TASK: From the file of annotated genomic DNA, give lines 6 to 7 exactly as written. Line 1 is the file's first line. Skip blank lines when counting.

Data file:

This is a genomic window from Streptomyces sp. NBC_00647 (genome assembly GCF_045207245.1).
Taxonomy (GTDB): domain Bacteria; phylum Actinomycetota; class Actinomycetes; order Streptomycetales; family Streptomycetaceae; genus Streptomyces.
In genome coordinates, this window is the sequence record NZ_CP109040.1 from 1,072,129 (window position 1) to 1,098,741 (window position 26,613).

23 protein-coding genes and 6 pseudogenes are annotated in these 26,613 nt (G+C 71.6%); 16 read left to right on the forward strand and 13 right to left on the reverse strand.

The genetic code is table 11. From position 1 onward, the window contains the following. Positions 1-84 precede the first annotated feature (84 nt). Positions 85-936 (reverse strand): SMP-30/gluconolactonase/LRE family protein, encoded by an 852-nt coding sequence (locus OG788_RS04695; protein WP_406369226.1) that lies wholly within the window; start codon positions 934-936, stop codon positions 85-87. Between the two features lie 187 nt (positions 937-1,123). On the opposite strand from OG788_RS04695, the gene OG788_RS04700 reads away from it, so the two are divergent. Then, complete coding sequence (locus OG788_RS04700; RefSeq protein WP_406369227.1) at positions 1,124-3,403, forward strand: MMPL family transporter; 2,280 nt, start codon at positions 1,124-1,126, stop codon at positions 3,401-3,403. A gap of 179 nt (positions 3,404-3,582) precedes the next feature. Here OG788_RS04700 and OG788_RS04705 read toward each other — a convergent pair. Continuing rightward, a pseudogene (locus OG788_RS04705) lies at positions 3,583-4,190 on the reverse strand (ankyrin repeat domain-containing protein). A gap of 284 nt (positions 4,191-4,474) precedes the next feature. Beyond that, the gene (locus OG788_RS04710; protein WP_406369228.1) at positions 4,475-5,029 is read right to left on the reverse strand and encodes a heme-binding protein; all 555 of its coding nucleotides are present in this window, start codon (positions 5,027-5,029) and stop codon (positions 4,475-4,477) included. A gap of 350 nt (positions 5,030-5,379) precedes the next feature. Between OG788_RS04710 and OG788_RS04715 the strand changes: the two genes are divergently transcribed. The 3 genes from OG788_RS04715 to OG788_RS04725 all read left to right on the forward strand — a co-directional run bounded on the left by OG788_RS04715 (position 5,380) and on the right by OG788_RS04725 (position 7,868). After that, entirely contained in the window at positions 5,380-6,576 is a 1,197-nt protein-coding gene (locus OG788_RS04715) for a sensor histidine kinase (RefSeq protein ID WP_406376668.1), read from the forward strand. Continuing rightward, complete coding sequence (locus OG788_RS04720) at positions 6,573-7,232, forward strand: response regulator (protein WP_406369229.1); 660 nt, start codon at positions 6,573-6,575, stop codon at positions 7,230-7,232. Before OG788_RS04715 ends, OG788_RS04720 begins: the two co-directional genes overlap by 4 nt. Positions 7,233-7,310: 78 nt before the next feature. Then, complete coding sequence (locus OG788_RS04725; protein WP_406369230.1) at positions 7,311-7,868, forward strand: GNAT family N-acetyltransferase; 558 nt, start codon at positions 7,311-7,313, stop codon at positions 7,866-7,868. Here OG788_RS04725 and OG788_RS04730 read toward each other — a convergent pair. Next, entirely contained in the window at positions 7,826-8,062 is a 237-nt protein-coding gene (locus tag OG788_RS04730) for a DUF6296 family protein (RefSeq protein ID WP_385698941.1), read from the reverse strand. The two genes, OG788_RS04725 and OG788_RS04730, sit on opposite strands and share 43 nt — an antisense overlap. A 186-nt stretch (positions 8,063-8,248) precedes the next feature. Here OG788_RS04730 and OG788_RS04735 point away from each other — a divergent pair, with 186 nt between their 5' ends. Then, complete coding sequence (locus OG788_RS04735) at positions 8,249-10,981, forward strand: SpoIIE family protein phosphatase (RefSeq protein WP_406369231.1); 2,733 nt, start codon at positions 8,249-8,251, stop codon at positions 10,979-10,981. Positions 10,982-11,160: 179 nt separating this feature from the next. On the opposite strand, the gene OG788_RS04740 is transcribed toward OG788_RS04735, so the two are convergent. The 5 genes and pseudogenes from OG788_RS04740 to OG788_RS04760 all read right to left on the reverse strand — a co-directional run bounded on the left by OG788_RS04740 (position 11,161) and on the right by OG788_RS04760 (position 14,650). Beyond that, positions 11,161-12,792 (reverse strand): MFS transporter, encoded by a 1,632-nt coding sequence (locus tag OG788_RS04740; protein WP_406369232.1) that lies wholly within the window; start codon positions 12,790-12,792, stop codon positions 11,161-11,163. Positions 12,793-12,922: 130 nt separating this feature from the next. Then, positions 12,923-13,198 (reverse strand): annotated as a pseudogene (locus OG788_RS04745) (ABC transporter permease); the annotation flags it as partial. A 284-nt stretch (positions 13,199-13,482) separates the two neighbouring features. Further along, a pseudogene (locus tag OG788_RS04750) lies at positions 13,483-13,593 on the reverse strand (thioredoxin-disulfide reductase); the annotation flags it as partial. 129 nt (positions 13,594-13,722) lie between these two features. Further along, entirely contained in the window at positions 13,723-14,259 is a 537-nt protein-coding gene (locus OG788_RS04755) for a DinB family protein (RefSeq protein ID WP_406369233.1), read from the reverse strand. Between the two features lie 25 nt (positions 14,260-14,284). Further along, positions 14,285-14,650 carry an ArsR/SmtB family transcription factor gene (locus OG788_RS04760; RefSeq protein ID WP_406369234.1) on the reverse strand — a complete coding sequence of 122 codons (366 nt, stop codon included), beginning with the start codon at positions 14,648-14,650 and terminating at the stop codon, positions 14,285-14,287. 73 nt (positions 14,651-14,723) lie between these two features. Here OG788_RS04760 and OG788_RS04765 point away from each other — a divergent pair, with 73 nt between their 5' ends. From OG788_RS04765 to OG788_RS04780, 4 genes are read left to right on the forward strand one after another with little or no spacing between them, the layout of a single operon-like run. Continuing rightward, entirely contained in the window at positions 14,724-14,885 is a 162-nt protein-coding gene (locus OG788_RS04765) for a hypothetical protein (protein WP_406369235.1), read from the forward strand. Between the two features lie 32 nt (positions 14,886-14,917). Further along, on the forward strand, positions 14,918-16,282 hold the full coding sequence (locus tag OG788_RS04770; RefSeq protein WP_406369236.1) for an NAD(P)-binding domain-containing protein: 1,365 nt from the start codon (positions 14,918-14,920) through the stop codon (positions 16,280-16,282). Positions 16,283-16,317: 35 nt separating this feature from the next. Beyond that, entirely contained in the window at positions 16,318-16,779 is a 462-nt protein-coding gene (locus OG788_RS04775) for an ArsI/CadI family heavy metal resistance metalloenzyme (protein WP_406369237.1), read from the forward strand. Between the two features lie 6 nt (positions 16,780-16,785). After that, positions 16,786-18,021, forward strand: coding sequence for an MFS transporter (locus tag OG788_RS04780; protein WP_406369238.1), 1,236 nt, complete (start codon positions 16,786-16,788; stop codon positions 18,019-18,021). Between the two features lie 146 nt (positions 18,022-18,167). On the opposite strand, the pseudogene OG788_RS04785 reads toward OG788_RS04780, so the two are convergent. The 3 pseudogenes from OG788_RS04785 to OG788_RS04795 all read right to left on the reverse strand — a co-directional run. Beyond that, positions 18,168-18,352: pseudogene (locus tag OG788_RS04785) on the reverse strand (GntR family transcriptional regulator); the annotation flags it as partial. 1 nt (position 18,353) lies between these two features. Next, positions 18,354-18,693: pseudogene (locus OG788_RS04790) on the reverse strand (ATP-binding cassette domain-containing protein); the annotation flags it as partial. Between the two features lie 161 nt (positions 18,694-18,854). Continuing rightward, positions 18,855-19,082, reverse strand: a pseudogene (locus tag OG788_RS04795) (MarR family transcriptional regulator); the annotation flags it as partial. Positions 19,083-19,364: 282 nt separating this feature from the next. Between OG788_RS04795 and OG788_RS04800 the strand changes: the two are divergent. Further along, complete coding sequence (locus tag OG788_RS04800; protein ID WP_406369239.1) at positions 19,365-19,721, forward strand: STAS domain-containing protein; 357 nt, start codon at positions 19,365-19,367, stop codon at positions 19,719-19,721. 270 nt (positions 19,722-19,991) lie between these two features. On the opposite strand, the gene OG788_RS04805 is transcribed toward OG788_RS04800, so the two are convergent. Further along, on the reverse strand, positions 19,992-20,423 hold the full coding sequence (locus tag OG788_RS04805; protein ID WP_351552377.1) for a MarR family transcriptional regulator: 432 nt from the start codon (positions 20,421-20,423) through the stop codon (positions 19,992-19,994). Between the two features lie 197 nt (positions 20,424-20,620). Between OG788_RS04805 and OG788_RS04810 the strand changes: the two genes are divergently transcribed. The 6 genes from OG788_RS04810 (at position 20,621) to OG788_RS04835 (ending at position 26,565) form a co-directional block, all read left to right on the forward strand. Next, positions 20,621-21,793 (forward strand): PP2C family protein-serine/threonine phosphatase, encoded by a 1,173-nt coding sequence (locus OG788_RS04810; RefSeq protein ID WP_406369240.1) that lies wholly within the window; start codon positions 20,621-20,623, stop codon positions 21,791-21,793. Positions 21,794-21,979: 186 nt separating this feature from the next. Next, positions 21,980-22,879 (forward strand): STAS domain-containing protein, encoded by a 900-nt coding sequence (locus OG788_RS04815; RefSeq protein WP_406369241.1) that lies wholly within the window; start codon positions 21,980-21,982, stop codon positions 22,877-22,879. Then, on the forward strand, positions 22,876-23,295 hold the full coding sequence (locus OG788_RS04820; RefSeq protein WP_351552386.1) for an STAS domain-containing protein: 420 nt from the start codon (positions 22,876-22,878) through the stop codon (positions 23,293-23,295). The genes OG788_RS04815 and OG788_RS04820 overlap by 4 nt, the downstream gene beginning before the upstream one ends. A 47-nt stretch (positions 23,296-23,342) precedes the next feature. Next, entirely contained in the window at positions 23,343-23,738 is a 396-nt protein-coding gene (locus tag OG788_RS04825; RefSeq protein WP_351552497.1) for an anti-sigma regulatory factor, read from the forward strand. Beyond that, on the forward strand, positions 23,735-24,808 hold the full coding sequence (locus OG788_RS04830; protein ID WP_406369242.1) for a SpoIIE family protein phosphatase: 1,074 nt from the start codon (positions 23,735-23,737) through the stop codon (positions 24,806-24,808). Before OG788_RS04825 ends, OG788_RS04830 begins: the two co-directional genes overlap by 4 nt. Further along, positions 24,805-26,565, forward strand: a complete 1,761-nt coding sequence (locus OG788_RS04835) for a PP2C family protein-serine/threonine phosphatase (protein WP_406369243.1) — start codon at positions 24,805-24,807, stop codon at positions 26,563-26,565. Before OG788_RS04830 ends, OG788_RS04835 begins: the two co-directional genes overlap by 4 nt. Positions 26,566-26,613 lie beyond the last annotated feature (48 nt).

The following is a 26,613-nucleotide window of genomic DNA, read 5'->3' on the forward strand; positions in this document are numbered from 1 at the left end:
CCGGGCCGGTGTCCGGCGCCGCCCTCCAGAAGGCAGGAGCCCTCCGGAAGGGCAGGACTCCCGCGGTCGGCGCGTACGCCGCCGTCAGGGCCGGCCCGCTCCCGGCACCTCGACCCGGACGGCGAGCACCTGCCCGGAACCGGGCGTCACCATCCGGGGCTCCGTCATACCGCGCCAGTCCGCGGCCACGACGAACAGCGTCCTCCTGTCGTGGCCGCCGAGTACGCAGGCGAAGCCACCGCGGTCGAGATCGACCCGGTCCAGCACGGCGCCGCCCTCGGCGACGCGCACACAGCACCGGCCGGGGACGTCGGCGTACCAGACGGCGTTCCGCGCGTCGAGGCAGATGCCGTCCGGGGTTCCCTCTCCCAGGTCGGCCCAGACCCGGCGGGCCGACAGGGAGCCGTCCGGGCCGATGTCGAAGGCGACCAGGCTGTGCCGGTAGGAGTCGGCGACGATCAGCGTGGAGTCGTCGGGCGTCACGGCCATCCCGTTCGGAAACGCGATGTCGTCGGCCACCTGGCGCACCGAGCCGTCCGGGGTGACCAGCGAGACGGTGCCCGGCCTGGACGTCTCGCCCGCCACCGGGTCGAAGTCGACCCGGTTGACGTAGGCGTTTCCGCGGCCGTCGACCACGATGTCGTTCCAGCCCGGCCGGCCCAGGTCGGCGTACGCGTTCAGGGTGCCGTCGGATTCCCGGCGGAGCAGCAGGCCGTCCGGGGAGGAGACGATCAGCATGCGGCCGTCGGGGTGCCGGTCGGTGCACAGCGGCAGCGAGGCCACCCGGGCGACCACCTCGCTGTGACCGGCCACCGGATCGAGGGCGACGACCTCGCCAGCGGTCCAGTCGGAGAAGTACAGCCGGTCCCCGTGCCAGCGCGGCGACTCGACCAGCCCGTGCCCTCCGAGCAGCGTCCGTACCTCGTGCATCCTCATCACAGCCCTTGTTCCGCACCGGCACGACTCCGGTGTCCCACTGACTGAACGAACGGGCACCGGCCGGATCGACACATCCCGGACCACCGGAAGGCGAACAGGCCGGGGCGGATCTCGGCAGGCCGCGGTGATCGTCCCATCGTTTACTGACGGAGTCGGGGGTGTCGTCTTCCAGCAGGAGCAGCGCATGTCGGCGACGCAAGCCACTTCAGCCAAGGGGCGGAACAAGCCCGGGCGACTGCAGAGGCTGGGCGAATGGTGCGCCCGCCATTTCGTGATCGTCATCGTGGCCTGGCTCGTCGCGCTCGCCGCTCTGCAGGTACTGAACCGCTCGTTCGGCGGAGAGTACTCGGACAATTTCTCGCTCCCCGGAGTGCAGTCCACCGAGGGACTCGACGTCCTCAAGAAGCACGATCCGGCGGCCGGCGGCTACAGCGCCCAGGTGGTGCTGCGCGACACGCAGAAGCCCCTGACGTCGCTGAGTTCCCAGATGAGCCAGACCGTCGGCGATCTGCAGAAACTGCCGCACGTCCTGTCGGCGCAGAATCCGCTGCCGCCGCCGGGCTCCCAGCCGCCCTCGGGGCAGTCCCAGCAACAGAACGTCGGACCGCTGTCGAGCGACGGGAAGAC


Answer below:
The following is a 26,613-nucleotide window of genomic DNA, read 5'->3' on the forward strand; positions in this document are numbered from 1 at the left end:
CCGGGCCGGTGTCCGGCGCCGCCCTCCAGAAGGCAGGAGCCCTCCGGAAGGGCAGGACTCCCGCGGTCGGCGCGTACGCCGCCGTCAGGGCCGGCCCGCTCCCGGCACCTCGACCCGGACGGCGAGCACCTGCCCGGAACCGGGCGTCACCATCCGGGGCTCCGTCATACCGCGCCAGTCCGCGGCCACGACGAACAGCGTCCTCCTGTCGTGGCCGCCGAGTACGCAGGCGAAGCCACCGCGGTCGAGATCGACCCGGTCCAGCACGGCGCCGCCCTCGGCGACGCGCACACAGCACCGGCCGGGGACGTCGGCGTACCAGACGGCGTTCCGCGCGTCGAGGCAGATGCCGTCCGGGGTTCCCTCTCCCAGGTCGGCCCAGACCCGGCGGGCCGACAGGGAGCCGTCCGGGCCGATGTCGAAGGCGACCAGGCTGTGCCGGTAGGAGTCGGCGACGATCAGCGTGGAGTCGTCGGGCGTCACGGCCATCCCGTTCGGAAACGCGATGTCGTCGGCCACCTGGCGCACCGAGCCGTCCGGGGTGACCAGCGAGACGGTGCCCGGCCTGGACGTCTCGCCCGCCACCGGGTCGAAGTCGACCCGGTTGACGTAGGCGTTTCCGCGGCCGTCGACCACGATGTCGTTCCAGCCCGGCCGGCCCAGGTCGGCGTACGCGTTCAGGGTGCCGTCGGATTCCCGGCGGAGCAGCAGGCCGTCCGGGGAGGAGACGATCAGCATGCGGCCGTCGGGGTGCCGGTCGGTGCACAGCGGCAGCGAGGCCACCCGGGCGACCACCTCGCTGTGACCGGCCACCGGATCGAGGGCGACGACCTCGCCAGCGGTCCAGTCGGAGAAGTACAGCCGGTCCCCGTGCCAGCGCGGCGACTCGACCAGCCCGTGCCCTCCGAGCAGCGTCCGTACCTCGTGCATCCTCATCACAGCCCTTGTTCCGCACCGGCACGACTCCGGTGTCCCACTGACTGAACGAACGGGCACCGGCCGGATCGACACATCCCGGACCACCGGAAGGCGAACAGGCCGGGGCGGATCTCGGCAGGCCGCGGTGATCGTCCCATCGTTTACTGACGGAGTCGGGGGTGTCGTCTTCCAGCAGGAGCAGCGCATGTCGGCGACGCAAGCCACTTCAGCCAAGGGGCGGAACAAGCCCGGGCGACTGCAGAGGCTGGGCGAATGGTGCGCCCGCCATTTCGTGATCGTCATCGTGGCCTGGCTCGTCGCGCTCGCCGCTCTGCAGGTACTGAACCGCTCGTTCGGCGGAGAGTACTCGGACAATTTCTCGCTCCCCGGAGTGCAGTCCACCGAGGGACTCGACGTCCTCAAGAAGCACGATCCGGCGGCCGGCGGCTACAGCGCCCAGGTGGTGCTGCGCGACACGCAGAAGCCCCTGACGTCGCTGAGTTCCCAGATGAGCCAGACCGTCGGCGATCTGCAGAAACTGCCGCACGTCCTGTCGGCGCAGAATCCGCTGCCGCCGCCGGGCTCCCAGCCGCCCTCGGGGCAGTCCCAGCAACAGAACGTCGGACCGCTGTCGAGCGACGGGAAGAC